Electronics and Semiconductors

Volvo Calls for Traffic Safety Data Sharing Among Governments

04 April 2017

Volvo Cars is urging governments and fellow car makers to begin sharing traffic safety data in order to improve global safety and to enhance autonomous driving features in future vehicles.

Volvo says that sharing of data in real time can provide a boost to overall traffic safety while safeguarding the privacy or individual road users. Volvo began sharing traffic safety data in collaboration with local authorities in Sweden and Norway two years ago.

The system that Volvo created shares anonymized information about road friction from its anti-skid system and is transferred in real time to other Volvo drivers notifying them of icy road conditions in Sweden and Norway.

Volvo’s shared traffic information system established in Sweden and Norway shares information about road conditions with other Volvo cars. Source: Volvo Volvo’s shared traffic information system established in Sweden and Norway shares information about road conditions with other Volvo cars. Source: Volvo “We think this type of data sharing should be done for free, for the greater good and to the wider benefit of society. It saves lives, time and taxpayer money,” says Håkan Samuelsson, president and CEO of Volvo. “I call on other car makers and governments to work with us on realizing this type of data sharing as widely as possible.”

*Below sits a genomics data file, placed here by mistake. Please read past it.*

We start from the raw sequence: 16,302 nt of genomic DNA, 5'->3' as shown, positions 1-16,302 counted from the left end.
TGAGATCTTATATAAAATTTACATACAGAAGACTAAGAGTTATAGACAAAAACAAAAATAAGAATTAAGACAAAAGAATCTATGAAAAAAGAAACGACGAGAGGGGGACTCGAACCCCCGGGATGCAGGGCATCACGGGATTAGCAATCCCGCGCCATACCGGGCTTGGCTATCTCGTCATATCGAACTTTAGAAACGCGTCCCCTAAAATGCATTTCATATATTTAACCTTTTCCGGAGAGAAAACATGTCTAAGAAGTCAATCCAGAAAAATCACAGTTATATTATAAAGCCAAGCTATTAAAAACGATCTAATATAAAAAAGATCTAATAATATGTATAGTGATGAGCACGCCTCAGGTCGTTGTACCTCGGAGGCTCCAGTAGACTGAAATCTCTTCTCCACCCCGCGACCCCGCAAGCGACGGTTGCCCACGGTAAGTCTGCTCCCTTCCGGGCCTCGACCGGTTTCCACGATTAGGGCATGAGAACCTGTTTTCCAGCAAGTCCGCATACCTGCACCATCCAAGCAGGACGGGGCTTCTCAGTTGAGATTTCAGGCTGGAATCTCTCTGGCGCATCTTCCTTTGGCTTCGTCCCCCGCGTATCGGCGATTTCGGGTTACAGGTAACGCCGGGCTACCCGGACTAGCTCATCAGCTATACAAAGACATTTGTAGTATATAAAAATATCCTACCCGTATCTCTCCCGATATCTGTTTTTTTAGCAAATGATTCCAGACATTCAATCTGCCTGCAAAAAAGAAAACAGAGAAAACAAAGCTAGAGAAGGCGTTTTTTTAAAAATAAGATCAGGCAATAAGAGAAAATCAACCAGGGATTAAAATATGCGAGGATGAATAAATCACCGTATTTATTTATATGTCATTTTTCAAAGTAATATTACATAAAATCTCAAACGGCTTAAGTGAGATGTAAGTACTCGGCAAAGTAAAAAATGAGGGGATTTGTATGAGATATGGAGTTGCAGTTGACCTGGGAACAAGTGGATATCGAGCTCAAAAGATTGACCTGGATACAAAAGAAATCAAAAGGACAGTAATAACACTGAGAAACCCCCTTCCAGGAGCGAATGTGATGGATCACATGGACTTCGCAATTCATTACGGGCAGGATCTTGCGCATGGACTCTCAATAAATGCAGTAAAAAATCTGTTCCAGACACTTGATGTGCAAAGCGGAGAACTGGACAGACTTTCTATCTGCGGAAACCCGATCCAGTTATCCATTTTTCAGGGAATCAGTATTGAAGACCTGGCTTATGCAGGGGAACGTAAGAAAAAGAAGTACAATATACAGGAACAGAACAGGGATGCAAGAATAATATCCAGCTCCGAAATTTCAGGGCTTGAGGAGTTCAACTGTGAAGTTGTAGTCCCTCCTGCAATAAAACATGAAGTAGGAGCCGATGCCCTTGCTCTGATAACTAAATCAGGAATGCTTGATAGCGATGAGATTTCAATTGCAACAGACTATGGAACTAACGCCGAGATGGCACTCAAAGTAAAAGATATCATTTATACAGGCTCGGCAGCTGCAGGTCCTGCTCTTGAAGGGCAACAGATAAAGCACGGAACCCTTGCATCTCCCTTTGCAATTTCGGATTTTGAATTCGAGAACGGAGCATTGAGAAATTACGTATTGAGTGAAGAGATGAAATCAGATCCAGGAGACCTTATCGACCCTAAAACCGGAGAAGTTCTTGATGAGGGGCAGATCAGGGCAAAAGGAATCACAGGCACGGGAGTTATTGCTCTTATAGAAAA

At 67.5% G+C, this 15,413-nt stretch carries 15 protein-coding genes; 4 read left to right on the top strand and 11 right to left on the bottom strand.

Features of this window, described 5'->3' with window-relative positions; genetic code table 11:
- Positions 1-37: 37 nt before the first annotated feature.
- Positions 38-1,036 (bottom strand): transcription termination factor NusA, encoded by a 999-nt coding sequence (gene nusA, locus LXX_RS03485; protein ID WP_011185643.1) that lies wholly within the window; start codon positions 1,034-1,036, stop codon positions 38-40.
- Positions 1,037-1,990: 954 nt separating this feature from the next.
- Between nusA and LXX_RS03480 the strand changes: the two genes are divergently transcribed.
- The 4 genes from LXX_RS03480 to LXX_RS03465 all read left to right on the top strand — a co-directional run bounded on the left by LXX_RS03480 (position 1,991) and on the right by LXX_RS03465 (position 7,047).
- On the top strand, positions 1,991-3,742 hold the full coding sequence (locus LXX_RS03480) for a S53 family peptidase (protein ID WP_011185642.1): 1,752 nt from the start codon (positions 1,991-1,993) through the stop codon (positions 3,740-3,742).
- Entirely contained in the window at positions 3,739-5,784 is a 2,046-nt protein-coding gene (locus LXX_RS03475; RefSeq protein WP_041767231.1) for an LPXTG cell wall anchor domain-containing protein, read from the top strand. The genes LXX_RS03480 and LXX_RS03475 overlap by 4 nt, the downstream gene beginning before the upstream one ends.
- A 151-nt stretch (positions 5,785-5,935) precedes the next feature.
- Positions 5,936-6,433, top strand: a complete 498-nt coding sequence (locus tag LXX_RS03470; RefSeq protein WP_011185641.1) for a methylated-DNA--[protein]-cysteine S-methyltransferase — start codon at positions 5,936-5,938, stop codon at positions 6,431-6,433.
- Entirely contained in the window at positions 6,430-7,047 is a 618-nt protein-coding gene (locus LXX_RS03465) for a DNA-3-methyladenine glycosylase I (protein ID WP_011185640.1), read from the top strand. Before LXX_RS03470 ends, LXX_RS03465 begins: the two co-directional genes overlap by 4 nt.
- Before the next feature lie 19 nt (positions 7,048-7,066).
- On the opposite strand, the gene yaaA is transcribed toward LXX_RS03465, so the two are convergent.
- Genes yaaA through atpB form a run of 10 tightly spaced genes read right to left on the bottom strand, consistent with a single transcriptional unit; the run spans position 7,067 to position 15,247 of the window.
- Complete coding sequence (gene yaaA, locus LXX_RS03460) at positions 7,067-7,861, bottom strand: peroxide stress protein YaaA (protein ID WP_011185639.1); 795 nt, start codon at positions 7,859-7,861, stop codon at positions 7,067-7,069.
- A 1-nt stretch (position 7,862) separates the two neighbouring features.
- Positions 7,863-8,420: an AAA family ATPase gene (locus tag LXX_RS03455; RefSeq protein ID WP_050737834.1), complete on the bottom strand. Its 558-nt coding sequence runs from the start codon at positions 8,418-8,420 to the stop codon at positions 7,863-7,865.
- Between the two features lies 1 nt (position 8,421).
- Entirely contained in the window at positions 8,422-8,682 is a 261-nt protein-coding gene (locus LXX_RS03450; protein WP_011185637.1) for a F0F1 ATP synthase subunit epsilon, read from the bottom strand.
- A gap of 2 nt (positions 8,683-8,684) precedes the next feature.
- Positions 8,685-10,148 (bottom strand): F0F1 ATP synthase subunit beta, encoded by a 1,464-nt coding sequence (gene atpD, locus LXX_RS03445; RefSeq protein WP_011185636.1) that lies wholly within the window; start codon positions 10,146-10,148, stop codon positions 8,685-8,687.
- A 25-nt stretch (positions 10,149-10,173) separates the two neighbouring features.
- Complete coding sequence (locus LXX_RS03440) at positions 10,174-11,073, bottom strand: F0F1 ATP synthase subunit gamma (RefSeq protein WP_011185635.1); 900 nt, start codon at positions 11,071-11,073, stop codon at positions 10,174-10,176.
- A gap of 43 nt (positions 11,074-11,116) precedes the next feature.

The same system developed by Volvo also warns drivers when another vehicle turns on its hazard lights, which indicates a potential dangerous situation on the road ahead. Putting safety systems in place that are connected to the cloud and shares information with other cars on the road is considered one of the important frameworks for autonomous vehicles.

Volvo’s plan is to launch its first autonomous vehicles in 2021 at Level 4 self-driving capabilities—which means the car will be unsupervised on applicable roads and will be able to manage emergency situations without driver interaction. Samuelsson says those developing Level 3 autonomous vehicles will still need driver interaction in case of emergency which could lead to unsafe conditions, expressing concern about those not developing full autonomous features.

To contact the author of this article, email PBrown@globalspec.com


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